Students talk injustice at monologues

By Hannah Fakhrzadeh
Staff Writer

“We close our eyes so we don’t have to see the children’s blood-soaked school uniforms, their still sizzling flesh or their bodies contorted in terrible positions.”

For junior biology major Sameera Chaudhry, the horrible scenes displayed in the media of war-torn Syria and the innocent faces of lives that were lost are forever etched in her mind.

Chaudhry discussed the daily injustices that occur around the world, yet most people choose to turn a blind eye.

Students gathered on Thursday, April 6, in the Education Building to hear the Muslim Students’ Association’s Justice Monologues, where students discussed issues of injustice, both in their lives and around the world.

Student embraces muslim identity. (Meagan McDowell / Staff Photographer)

In her monologue, Nawal Mubin, a sophomore communication studies major, pointed out that our nation has witnessed various movements supporting minorities that don’t feel equally represented.

“We say everyone is equal, but we still have (so many) movements for minorities,” she said.

Mubin also brought up the lack of justice in cases like the shooting of Trayvon Martin.

“How can we sit back when we know innocent lives are taken every day?” she asked the audience.

Kyle Kulaga, a freshman career and community studies major, shared a touching story about struggling with his hearing disability in school because some of his teachers did not use American Sign Language in their classes.

“Do you think it’s fair for someone with hearing loss to go through what I went through?” he asked. “I don’t think so, and I want people to know that American Sign Language was a big part of my life.”

Iman Khan, a sophomore biology major, shared an empowering story of overcoming differences in her monologue entitled, “A Triumph of the Conscience.”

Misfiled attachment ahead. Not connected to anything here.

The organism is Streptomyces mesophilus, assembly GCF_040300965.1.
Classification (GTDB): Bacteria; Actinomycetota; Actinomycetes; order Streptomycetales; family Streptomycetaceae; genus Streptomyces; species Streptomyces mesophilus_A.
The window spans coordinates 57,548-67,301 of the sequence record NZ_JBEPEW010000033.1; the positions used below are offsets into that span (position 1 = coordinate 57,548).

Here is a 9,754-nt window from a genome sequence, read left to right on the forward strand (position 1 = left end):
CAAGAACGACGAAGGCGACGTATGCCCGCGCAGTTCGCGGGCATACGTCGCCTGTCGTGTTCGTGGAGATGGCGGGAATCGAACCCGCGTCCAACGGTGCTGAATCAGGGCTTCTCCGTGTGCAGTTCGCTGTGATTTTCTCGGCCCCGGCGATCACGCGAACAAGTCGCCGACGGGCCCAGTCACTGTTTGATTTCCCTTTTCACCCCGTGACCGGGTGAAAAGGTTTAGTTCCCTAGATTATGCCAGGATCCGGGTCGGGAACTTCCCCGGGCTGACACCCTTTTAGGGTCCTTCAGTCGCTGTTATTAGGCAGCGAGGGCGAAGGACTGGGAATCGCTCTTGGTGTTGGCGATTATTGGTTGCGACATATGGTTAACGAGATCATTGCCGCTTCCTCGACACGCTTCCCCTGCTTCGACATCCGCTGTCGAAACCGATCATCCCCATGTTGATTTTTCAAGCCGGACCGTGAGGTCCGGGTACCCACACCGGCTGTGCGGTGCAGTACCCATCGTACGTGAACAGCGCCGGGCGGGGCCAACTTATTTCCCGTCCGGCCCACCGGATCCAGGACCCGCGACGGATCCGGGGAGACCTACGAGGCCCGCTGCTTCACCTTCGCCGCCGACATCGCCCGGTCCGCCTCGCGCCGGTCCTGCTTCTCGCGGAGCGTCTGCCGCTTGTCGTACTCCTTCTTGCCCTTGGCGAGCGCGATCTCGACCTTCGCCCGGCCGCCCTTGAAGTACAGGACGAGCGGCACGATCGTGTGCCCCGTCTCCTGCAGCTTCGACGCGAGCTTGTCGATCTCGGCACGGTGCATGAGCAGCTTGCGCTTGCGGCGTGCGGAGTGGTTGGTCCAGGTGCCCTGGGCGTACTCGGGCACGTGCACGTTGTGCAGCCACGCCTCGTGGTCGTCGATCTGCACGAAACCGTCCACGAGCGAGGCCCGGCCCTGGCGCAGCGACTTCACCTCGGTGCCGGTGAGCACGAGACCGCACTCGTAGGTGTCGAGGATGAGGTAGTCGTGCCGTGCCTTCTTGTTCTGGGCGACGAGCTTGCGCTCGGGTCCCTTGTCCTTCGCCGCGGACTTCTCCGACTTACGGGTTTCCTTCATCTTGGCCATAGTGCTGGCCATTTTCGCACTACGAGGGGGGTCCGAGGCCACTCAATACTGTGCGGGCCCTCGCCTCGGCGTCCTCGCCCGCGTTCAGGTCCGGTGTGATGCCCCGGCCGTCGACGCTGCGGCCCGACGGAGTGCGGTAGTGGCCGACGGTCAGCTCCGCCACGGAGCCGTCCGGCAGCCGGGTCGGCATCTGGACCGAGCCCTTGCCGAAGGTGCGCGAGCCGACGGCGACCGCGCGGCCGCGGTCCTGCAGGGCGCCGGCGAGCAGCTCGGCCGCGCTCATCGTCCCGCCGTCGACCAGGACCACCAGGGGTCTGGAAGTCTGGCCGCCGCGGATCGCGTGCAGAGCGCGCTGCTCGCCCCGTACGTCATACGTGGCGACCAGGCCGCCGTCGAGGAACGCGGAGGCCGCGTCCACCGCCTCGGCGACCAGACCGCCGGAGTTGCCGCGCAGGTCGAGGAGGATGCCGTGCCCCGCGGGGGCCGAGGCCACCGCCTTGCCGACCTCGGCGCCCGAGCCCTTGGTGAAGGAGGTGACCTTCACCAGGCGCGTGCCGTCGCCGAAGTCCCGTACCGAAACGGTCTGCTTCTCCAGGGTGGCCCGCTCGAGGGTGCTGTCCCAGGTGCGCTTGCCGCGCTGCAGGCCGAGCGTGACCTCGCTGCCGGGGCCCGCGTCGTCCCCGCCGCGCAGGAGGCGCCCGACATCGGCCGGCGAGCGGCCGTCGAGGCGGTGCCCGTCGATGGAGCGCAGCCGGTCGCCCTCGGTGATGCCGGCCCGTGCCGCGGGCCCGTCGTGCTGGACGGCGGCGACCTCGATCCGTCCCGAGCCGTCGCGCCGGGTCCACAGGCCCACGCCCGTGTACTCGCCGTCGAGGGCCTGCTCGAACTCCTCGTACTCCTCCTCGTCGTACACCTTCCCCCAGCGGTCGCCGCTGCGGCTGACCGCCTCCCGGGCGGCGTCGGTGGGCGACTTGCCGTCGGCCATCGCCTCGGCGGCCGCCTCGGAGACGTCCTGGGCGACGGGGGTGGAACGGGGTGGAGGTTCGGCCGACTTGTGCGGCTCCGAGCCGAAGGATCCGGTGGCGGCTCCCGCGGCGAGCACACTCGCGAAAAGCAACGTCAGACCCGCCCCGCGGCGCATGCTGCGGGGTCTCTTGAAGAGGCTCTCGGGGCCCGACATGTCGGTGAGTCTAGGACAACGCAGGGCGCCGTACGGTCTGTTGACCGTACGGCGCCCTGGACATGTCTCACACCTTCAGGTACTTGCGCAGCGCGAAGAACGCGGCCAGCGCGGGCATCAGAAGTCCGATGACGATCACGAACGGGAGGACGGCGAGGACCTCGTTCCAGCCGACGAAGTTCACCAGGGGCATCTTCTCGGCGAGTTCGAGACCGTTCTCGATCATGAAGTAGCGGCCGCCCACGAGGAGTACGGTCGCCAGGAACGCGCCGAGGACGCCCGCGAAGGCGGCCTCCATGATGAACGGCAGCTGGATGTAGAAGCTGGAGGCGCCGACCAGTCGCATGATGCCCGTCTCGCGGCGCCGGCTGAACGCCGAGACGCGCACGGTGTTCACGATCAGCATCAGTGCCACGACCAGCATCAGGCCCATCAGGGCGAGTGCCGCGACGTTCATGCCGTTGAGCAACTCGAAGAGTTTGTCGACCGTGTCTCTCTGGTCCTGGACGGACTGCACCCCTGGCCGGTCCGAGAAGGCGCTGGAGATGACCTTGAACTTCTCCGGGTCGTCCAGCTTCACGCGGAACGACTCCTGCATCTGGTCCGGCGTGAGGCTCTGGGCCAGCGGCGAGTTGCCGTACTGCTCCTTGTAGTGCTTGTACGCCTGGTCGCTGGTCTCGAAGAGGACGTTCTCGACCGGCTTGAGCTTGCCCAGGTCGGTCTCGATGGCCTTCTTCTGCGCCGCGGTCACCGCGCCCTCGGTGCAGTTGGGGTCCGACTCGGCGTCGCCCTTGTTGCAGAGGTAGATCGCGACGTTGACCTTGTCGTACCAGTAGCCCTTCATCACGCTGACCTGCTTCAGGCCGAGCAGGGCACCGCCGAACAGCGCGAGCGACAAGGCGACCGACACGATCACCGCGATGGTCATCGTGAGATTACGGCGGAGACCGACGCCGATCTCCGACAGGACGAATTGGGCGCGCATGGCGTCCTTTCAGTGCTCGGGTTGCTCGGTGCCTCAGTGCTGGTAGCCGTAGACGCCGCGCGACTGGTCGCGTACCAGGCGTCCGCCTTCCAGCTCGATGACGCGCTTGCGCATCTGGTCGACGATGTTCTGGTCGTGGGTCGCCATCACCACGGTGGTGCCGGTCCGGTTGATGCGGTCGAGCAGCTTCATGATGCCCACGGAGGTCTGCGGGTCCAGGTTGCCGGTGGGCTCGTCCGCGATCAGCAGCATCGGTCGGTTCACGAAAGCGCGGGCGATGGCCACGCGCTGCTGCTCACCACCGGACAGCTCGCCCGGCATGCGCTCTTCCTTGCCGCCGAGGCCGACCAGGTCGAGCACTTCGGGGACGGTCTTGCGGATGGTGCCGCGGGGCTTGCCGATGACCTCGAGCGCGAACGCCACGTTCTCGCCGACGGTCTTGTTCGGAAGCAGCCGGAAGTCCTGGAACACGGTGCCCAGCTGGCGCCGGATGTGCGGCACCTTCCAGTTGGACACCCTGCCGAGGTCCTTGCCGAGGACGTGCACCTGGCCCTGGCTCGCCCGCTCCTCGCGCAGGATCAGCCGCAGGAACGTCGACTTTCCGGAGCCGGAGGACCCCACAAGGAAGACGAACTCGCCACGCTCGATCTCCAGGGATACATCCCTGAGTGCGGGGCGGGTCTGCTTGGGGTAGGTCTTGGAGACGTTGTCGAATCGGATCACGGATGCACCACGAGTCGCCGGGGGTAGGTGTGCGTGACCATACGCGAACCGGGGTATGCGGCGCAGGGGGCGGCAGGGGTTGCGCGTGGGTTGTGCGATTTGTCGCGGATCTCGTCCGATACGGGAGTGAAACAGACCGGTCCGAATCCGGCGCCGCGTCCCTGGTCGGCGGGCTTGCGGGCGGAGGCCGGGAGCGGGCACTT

“Why am I different? What makes me different?” Khan remembers asking in regard to her darker hair and skin.

Eventually, Khan realized that she should be proud of her identity and not let the opinions of others affect how she sees herself.

Monologues encourage open-mindedness. (Meagan McDowell / Staff Photographer)

“I am me and me is what they will see,” she said.

Matthew Hardy, a senior sociology and women’s, gender and sexuality studies double major, explained an enlightening encounter he had with a Muslim man who gave him a Holy Quran.

“We are all humans,” he said. “I encourage everyone to really listen because you never know what you will learn.”

The Justice Monologues not only provided students the opportunity to tell their stories, but inspire those in attendance, as well. Engy Shaaban, a junior special education and psychology double major, developed a new perspective following the event.

“I think in this day and age, ignorance and especially close-mindedness can be so incredibly dangerous,” she said. “For me, coming to these sorts of events is a way to be exposed to different perspectives that I might not typically have access to.”

The feeling was mutual for Zainab Rizvi, a member of MSA and a junior elementary education and women’s, gender and sexuality studies double major.

“Many people live in their own bubble, and it’s important that they come out and hear the experiences of others,” she said. “It’s a way to appreciate the lives of others and understand that people come from all backgrounds.”

Zahra Memon, MSA’s public relations chair and a sophomore deaf education and iSTEM double major, shared her thoughts on the event.

“We’ve all faced some type of injustice in our lives, and even if we haven’t, someone who shares our ethnicity or culture has been affected in some way,” she said. “The Justice Monologues are a way for all of us to come together and hear the stories of students who have felt injustice.”

Memon believes it is important for students to empathize with their peers.

“We often forget to put ourselves in the other person’s shoes, however, this event will give us the chance to see the other end of the lens,” she said.